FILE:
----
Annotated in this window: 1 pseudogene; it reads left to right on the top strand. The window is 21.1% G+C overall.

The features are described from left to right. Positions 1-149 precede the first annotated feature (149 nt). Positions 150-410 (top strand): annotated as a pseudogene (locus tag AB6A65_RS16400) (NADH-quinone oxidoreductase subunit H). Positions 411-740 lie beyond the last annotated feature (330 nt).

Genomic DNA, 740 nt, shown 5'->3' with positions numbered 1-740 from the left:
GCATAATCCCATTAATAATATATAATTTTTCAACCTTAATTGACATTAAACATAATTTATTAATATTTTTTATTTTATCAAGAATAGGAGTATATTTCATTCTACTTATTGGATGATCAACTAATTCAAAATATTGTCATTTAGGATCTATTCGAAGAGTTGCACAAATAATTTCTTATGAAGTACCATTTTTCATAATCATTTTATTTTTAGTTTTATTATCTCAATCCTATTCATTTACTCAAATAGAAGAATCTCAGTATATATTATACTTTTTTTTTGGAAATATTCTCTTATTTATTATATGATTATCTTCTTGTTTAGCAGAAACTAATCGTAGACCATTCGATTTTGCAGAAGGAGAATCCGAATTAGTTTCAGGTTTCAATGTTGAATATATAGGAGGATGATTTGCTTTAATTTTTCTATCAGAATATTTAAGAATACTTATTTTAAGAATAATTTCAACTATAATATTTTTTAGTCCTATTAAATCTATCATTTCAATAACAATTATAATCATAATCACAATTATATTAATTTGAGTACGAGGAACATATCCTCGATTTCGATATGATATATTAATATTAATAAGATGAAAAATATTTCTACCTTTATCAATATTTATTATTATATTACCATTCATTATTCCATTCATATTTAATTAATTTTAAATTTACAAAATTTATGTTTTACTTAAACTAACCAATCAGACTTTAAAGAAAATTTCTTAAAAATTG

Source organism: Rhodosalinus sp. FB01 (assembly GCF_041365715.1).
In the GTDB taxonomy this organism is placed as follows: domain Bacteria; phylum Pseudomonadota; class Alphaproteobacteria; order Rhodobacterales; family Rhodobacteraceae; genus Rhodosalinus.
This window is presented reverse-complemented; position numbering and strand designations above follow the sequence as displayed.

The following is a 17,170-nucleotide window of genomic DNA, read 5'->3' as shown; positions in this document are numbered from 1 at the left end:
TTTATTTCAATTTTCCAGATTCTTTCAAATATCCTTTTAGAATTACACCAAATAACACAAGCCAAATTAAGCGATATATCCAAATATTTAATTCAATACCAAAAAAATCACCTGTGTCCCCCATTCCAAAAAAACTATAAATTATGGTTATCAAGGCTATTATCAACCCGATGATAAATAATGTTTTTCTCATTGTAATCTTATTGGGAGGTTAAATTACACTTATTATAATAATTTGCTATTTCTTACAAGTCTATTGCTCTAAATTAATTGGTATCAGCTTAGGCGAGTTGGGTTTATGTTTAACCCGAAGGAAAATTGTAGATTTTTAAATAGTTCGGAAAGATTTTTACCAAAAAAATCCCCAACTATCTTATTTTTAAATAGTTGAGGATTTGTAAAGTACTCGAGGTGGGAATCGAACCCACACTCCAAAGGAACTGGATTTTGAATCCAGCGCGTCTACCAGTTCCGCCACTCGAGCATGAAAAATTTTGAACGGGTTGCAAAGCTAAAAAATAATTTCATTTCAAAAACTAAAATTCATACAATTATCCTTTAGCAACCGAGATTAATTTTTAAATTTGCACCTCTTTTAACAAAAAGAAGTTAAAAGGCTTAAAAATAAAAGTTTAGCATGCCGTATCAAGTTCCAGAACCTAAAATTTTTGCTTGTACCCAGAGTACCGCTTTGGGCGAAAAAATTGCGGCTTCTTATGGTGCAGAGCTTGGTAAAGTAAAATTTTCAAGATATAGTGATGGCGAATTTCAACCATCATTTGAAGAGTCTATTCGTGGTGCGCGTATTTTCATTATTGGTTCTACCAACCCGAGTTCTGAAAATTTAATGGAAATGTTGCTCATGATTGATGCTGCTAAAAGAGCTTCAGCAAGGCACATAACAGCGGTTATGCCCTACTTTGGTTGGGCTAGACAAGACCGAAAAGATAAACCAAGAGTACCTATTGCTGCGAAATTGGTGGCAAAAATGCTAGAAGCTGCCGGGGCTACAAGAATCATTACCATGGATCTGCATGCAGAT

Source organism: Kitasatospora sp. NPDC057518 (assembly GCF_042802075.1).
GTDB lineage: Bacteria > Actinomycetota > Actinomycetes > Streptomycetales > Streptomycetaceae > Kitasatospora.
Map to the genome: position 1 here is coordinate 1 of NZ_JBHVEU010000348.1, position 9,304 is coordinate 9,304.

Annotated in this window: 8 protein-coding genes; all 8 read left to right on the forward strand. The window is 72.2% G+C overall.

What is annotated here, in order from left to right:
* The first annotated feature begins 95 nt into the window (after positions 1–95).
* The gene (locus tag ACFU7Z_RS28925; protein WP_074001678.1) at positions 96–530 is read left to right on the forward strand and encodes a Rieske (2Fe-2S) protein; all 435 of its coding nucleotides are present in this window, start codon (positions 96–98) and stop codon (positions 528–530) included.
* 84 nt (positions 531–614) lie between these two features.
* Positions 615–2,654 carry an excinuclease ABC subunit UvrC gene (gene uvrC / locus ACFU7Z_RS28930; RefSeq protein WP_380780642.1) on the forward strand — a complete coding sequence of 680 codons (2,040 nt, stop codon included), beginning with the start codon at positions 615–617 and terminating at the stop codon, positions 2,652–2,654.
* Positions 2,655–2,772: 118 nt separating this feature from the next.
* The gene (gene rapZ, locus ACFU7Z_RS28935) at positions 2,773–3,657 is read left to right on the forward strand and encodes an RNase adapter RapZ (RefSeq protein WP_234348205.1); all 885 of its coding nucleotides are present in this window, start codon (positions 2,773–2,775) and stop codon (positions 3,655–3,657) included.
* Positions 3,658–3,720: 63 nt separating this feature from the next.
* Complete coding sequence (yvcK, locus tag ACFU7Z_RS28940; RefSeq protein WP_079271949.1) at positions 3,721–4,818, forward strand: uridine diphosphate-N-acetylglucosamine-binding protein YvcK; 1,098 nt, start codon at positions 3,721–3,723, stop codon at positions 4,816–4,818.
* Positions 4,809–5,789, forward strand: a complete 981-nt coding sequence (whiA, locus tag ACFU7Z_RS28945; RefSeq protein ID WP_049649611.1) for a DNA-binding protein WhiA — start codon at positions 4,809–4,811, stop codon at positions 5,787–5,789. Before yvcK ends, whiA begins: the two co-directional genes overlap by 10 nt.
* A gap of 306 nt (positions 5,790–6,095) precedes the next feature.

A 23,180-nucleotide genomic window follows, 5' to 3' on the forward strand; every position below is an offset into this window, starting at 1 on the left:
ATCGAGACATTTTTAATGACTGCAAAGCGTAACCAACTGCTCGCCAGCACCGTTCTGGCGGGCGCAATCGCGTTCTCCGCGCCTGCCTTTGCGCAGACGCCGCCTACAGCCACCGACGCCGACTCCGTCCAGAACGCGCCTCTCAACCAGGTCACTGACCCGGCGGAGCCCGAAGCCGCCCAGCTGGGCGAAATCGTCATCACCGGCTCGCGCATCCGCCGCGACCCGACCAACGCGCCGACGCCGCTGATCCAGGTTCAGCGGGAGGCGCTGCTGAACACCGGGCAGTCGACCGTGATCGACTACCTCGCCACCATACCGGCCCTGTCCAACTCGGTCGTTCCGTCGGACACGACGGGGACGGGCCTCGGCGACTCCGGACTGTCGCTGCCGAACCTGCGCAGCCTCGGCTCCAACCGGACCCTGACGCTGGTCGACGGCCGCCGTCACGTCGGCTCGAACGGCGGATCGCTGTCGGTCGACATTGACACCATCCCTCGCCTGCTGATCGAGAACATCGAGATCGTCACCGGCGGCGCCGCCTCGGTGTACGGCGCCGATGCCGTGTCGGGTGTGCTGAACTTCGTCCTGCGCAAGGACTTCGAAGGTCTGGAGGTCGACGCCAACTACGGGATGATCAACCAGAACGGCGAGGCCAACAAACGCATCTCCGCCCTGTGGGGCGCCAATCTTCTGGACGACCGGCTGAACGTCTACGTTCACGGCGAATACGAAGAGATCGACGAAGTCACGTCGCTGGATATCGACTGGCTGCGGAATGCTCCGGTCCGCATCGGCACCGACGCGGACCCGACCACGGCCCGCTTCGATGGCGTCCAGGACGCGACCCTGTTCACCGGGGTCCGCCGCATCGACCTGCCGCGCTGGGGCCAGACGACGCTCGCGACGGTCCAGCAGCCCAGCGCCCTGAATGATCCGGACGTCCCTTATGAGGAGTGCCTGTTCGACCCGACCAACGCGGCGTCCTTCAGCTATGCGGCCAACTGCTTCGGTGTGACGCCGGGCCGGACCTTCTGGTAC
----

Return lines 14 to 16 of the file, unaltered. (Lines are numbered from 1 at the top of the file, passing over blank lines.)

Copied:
What is annotated here, in order from left to right:
* The first annotated feature begins 95 nt into the window (after positions 1–95).
* The gene (locus tag ACFU7Z_RS28925; protein WP_074001678.1) at positions 96–530 is read left to right on the forward strand and encodes a Rieske (2Fe-2S) protein; all 435 of its coding nucleotides are present in this window, start codon (positions 96–98) and stop codon (positions 528–530) included.